For the longest time, I stared at the curious painting on the wall. This must be what alone feels like, because others will never see the deceptively innocuous painting the way I did. We're often told to shun clichés because the weight of their typicality bears down on those who are aware, but in this one I saw a reflective contradiction - a sort of lunatic calm - that was so personal it was bursting at the seams, like a picture that paints a thousand words that will never be said, can never be said. As was aptly stated by Luis Barragán, art is made by the alone for the alone, and in that brief instant I think I caught fire. Or something along those lines, one of those sensations you can't quite put a finger to. So I abruptly turned away, somewhat clumsily I suppose, stuck in that weird rarefaction you get when you're overwhelmed by something so insignificant it almost doesn't exist, and started to walk.
Then I stopped, and so did my heart for a moment, as I looked up and saw you standing there with that half-slanted posture that reeked of an unwelcome familiarity of confidence. Or perhaps the situation seemed unpleasant of sorts due to the awkward abruptness. I might've been less ambivalent and a little more self-assured if it wasn't here and now. We were a few feet apart; close enough to a feel a tension that would've been crushing even if we were worlds from each other, in that gray corridor that suddenly seemed too wide it was stifling. With the sun's rays like accusatory fingers piercing through the high windows, I suddenly felt as if I had somehow willed you out of that painting.
"Whoa, hey. It's been some time."
Maybe we're the way we are because life is lived according to the idealistic clichés we unwittingly create and trap ourselves in. Sometimes it really seems like our realities reflect art more than art reflects reality.
"Yeah, seriously," you said, with a controlled chuckle. "I feel as if I'd have to endure another lifetime or two before someone we both distantly know would finally introduce you to me again."
"Yup I suppose. Never thought it'd be so soon, to be honest," I replied, coupled with a nervous smile. For some bizarre reason I was sure I felt the deep reverberation of the unspoken words that resounded between us in our intertwined thoughts. Remember the playground next to 513? / I've always wondered what it feels like to be consciously suffering a stroke. / Here's to the both of us for however long this will last. / I'd wanna be seated exactly beside where the next star will land. I think you were the first. / Toa Payoh chwee kway owns Clementi's hands down. / I'll light a candle and say a prayer for you!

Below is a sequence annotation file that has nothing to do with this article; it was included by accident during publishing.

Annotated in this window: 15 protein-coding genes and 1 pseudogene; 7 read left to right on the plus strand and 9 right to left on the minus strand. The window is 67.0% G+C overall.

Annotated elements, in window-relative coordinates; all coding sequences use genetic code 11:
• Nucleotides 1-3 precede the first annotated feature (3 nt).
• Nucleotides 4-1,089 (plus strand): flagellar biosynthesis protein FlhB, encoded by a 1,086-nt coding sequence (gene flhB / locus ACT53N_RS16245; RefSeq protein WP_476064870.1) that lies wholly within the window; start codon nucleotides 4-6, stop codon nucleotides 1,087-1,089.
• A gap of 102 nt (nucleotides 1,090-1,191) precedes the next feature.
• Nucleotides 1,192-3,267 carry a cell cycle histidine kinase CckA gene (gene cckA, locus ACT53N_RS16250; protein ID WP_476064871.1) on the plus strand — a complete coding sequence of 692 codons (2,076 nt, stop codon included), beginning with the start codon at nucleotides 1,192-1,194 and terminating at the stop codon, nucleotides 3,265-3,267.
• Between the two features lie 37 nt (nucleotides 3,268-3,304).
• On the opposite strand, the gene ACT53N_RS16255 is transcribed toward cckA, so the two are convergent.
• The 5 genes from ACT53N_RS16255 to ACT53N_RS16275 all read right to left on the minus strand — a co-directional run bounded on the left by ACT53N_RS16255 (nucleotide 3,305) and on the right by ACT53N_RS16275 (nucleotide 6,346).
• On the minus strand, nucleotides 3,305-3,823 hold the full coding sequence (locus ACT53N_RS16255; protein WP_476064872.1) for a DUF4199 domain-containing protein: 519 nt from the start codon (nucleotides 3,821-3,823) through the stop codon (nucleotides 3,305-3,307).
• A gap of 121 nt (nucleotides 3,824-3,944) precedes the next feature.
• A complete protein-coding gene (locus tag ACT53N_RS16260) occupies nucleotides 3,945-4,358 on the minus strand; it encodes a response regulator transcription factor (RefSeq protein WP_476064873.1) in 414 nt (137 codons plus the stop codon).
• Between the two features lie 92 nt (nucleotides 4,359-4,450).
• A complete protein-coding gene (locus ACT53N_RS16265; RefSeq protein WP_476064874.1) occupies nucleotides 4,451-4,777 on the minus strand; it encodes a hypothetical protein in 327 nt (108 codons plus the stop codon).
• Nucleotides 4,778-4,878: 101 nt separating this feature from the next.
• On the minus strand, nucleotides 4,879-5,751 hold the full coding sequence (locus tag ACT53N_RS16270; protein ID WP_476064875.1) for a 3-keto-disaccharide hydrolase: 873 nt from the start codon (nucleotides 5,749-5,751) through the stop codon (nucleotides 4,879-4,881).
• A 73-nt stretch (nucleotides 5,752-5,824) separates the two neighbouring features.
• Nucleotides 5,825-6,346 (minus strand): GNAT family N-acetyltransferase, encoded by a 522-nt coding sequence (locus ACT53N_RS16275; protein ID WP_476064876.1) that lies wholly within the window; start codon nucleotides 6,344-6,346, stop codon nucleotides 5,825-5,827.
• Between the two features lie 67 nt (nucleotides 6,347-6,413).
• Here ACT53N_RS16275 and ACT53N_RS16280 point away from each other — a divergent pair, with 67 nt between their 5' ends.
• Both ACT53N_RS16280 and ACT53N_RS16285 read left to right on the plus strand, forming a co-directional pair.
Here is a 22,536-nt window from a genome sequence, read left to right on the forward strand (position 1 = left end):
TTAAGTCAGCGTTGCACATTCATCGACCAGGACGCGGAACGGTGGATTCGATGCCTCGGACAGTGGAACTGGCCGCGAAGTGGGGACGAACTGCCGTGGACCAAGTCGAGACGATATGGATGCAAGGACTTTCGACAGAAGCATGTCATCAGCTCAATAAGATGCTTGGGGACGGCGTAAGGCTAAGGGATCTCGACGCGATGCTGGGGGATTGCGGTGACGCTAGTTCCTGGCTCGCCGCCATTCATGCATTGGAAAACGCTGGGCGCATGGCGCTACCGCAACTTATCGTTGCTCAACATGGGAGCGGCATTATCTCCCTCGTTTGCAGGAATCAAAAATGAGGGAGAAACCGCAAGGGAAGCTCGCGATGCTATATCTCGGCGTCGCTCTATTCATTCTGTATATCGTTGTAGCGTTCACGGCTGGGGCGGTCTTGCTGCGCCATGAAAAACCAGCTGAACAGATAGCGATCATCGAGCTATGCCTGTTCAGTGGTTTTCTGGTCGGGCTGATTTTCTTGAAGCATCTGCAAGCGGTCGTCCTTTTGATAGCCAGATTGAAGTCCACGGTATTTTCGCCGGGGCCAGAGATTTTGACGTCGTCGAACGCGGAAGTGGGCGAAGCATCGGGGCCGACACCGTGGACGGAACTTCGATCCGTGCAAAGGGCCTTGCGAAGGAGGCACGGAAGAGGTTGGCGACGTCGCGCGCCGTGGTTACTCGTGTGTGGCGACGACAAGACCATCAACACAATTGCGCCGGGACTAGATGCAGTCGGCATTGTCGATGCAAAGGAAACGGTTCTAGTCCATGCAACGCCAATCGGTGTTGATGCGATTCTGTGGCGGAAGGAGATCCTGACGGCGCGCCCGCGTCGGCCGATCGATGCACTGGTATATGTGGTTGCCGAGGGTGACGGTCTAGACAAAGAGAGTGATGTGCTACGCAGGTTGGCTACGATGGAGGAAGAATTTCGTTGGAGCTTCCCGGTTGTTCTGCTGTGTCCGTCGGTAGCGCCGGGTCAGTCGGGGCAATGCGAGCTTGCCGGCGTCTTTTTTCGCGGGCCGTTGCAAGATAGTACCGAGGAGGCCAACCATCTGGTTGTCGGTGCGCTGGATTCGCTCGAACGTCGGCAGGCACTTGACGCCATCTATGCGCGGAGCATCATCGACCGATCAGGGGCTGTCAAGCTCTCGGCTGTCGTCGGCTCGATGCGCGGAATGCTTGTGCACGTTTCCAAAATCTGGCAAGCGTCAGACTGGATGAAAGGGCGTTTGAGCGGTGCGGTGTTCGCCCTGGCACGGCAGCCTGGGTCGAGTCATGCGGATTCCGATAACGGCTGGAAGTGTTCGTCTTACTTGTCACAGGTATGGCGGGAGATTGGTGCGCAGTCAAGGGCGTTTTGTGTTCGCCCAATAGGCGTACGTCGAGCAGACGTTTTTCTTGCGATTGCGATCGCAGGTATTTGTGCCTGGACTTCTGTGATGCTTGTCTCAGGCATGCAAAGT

"Always quite the cynic, aren't you?"
I returned a restrained nod, as I relaxed a little. There was much we would have died to say if we still existed in our little utopia, but we've both blasted off in our little rockets and those words will be buried six feet deep. At least, right now, I'm finally sure that's how it will be. A few feet apart was all that separated us physically, but we were as far asunder as lightyears in dimensions that aren't even parallel. But at least the distance apart will guarantee a myriad of twinkling stars in between, if a silver lining was ever needed for something that had already ended.
"I've to be on my way. It's nice to see you again," I said, and you replied, "well, that was strange and good all the same. Good bye."
I'm not colour blind; I know the world is black and white, and you can't convince someone that the grass is green in a world without colours. I guess while I thought it'd be easier than this, I've definitely moved on to what I hope would be a better place somewhere in my mind and it suddenly felt as if the cracks on my vine-ridden wall have been filled up, and you're no longer perched at the top with your legs swinging freely around. Walking away wasn't even necessary, as we were both never really right there beside that fateful painting. A sense of finality came before it was even called for.